There are so many horror stories of clients’ hair goals being undermined by their stylist, like the time that trim turned into a serious cut (it’s happened to all of us”>. Perhaps you have boycotted the hair salon, or maybe your visits are few and far between, but in the event that you do need to see a stylist it is helpful to know the signs that a client needs to interrupt the service, and what are the questions you should be asking. 

In-the-chair hair disasters come quickly and suddenly. Sometimes you blink and realize half your fringe is on the floor. We must arm ourselves with the knowledge to know the cues to look for when visiting a stylist. Tracey Ducksworth, owner of Honey B Hair Salon near Atlanta, shares stories she has heard from clients over the years. Here are her top cues to look for when visiting a new stylist.

1. Your stylist doesn’t educate you on heat styling

If opting for a heat style, take a quick glance to see if their flat iron has a temperature gage. They should use 400 degrees or less, a heat protectant every time, and give a recommendation for how often you should or should not heat style. For example, no more than two flat iron services per year is best for fine, fragile, kinky hair. If the stylist does not volunteer this info, it is time to speak up now!

2. You feel they don’t know about natural hair, it is a wrap!

After your service you will be unhappy and will need to embrace it or address it either with that stylist or another stylist. You need to choose someone who will not just go along with what you want but will also give suggestions of techniques and products to make your hair healthier.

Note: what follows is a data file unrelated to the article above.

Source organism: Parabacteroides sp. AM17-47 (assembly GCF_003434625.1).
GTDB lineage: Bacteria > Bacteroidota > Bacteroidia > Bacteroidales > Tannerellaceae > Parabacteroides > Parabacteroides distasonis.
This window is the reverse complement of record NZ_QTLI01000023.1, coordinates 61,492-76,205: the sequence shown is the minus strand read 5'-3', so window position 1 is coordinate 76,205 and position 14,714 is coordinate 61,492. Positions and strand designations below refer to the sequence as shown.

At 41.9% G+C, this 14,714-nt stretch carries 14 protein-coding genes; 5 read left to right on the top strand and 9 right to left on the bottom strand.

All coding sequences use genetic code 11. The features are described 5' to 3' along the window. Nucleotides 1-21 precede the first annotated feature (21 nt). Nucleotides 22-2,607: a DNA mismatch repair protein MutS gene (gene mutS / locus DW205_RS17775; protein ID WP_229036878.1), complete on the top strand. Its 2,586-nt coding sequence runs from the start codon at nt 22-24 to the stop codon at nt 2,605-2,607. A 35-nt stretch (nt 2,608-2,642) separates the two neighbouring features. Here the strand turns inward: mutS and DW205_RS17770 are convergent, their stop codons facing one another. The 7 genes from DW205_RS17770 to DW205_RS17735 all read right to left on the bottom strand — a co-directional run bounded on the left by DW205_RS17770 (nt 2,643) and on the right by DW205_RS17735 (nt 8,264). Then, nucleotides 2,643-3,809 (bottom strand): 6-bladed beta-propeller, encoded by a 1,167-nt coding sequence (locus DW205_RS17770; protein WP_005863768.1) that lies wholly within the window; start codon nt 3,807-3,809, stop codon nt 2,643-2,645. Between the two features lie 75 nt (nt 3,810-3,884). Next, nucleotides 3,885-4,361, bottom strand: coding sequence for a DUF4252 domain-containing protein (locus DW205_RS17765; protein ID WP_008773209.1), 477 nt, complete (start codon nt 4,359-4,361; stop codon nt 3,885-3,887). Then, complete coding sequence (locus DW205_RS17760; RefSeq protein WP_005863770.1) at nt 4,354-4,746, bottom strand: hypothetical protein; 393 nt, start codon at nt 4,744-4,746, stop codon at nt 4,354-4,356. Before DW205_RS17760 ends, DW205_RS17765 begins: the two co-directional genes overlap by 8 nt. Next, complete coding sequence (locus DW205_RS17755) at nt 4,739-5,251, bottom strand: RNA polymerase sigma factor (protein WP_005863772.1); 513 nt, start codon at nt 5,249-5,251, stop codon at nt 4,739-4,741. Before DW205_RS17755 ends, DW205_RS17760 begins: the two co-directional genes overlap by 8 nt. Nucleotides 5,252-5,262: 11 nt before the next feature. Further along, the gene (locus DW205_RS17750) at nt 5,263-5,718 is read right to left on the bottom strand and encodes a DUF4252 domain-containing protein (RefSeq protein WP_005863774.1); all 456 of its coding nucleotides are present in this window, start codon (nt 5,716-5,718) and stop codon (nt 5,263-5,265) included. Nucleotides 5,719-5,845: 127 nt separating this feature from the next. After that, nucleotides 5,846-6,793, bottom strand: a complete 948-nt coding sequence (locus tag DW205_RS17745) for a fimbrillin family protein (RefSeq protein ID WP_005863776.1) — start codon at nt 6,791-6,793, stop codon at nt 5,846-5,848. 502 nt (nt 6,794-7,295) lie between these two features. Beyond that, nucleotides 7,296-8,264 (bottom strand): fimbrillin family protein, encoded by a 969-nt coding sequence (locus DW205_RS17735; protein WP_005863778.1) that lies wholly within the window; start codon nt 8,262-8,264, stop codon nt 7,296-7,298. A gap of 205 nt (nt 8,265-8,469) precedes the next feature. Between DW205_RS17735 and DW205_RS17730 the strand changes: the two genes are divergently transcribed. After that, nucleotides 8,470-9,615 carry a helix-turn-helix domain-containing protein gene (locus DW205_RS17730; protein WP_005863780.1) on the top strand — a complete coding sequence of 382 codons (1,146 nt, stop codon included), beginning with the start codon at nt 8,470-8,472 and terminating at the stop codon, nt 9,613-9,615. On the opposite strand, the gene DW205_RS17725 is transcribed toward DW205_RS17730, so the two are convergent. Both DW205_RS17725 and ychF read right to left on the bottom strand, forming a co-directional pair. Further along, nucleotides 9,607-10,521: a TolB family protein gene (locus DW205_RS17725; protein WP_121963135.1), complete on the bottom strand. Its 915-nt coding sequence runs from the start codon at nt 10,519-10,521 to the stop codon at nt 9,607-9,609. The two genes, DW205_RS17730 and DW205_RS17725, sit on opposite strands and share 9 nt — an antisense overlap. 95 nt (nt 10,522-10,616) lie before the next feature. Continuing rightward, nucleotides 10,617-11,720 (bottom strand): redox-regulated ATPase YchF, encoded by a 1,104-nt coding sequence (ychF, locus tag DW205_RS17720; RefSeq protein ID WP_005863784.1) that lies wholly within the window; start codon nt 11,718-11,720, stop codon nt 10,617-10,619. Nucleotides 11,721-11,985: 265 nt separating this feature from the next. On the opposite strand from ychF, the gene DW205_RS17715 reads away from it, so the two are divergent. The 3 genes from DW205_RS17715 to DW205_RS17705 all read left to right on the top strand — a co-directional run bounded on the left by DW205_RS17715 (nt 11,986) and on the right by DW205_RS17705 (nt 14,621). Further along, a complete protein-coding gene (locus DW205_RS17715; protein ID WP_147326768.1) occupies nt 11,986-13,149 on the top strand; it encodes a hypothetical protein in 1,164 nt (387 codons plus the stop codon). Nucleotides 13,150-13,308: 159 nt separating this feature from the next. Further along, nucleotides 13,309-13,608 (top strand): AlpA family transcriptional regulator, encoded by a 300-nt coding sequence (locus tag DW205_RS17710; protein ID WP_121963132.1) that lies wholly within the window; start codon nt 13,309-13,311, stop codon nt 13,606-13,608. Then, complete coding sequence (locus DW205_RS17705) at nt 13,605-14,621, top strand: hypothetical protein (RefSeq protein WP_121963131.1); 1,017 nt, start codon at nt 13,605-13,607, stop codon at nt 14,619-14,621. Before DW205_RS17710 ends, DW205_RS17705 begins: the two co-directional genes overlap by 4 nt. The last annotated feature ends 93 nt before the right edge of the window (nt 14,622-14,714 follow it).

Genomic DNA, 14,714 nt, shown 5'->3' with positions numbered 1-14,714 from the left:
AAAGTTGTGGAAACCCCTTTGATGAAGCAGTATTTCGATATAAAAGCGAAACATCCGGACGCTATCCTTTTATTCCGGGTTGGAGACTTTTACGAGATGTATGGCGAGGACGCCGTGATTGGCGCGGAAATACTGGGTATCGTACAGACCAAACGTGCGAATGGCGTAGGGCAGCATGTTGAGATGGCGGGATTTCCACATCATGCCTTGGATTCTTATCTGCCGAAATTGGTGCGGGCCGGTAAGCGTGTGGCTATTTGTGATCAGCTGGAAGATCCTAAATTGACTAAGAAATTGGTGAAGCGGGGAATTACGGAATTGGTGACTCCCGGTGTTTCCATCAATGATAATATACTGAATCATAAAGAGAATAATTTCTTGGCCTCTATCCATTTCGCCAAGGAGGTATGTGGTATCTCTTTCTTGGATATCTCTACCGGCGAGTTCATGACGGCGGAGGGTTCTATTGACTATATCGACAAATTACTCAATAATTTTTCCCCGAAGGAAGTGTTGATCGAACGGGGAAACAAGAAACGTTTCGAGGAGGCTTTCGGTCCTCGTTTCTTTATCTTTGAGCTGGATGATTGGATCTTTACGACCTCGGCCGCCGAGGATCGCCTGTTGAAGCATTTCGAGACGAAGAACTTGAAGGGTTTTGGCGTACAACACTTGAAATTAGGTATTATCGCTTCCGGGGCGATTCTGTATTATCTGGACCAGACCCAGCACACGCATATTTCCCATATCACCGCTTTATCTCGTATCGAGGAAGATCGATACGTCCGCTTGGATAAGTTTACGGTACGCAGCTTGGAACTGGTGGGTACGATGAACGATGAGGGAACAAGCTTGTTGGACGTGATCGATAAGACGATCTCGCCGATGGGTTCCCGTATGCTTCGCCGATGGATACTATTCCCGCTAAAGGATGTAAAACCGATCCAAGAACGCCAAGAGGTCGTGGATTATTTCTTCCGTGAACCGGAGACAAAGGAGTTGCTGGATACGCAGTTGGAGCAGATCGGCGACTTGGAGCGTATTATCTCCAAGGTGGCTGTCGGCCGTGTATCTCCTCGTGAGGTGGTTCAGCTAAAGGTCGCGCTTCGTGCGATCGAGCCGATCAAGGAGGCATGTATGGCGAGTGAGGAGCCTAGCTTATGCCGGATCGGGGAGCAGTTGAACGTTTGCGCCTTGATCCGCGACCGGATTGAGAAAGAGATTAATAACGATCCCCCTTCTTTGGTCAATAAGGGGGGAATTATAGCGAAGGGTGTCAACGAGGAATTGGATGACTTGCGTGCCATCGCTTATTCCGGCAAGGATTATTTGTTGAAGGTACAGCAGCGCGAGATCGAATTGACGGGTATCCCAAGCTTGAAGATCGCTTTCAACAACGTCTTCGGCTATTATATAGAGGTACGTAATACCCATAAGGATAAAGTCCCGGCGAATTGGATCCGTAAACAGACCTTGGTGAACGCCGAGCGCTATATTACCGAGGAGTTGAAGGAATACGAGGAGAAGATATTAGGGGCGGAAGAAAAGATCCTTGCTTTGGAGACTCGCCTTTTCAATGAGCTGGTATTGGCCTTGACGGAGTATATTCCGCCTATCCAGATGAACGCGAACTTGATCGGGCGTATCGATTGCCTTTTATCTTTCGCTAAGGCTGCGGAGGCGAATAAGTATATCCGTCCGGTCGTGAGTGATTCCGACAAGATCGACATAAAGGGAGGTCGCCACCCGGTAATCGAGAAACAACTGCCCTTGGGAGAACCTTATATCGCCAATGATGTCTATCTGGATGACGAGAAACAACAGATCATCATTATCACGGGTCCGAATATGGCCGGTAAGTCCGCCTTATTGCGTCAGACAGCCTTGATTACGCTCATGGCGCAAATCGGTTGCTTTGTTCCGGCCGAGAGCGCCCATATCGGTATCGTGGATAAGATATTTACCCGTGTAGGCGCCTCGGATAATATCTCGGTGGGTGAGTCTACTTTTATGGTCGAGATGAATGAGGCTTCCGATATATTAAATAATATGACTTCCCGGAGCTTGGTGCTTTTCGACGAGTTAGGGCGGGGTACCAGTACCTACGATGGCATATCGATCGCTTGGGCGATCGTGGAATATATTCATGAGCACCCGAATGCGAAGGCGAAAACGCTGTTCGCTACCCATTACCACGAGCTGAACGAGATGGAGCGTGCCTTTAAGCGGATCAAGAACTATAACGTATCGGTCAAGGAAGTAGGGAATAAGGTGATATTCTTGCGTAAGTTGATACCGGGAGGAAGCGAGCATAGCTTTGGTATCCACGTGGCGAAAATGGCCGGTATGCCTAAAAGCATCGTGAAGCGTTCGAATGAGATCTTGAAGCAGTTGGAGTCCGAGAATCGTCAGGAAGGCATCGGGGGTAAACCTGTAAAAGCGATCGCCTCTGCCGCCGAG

So there is a lot to pay attention to. On top of these cues here are some proactive ways to prevent a hair disaster. 

3. Your expectations are not met

Before you even walk into the salon, take some time to think about what you want from the service. What is most important to you regarding your hair. Is the health of your hair most important, length, using organic products, salon cleanliness, etc.? Know what you are looking for, that way when you see your needs displayed, you know if you have found a match.

4. Your consultation didn’t go well

This brief time period prior to the service is not just a time for the service provider to discover your needs, but it is also your time to discover whether the stylist is capable and willing to meet your needs. This session involves you telling the stylist what you want, being as specific as possible. It is important to know that there is a language that hairdressers speak, which you may not know and therefore communication may be an issue. Bring photos along with your verbal descriptions to effectively articulate what you want. Then, be an open listener to the stylist. Listen beyond her words, listen to her passion. Listen to know why she is in this business. This alone may give you most of what you need to know. If she communicates that she loves natural hair, loves women, and loves this business, you are on the right track.

Then, observe whether she is capable of performing what you need. Ask her for some photos of her work or ask her when was the last time she performed the style or service you are requesting. You as the consumer are welcome to ask as many questions as you please. High-end salons may have a charge for consultations that span beyond 15 min. but this cost will be well worth it, as it ensures peace of mind for you and clarity for your service provider.

If you are left unsure, undecided, or do not have peace after this consultation or after the onset of the service, then kindly communicate that you appreciate his or her time, but will explore other options. This entire transaction will require patience, confidence, and assertiveness to be effective. Do the work before hand to be completely prepared!

Have you ever interrupted your salon service?

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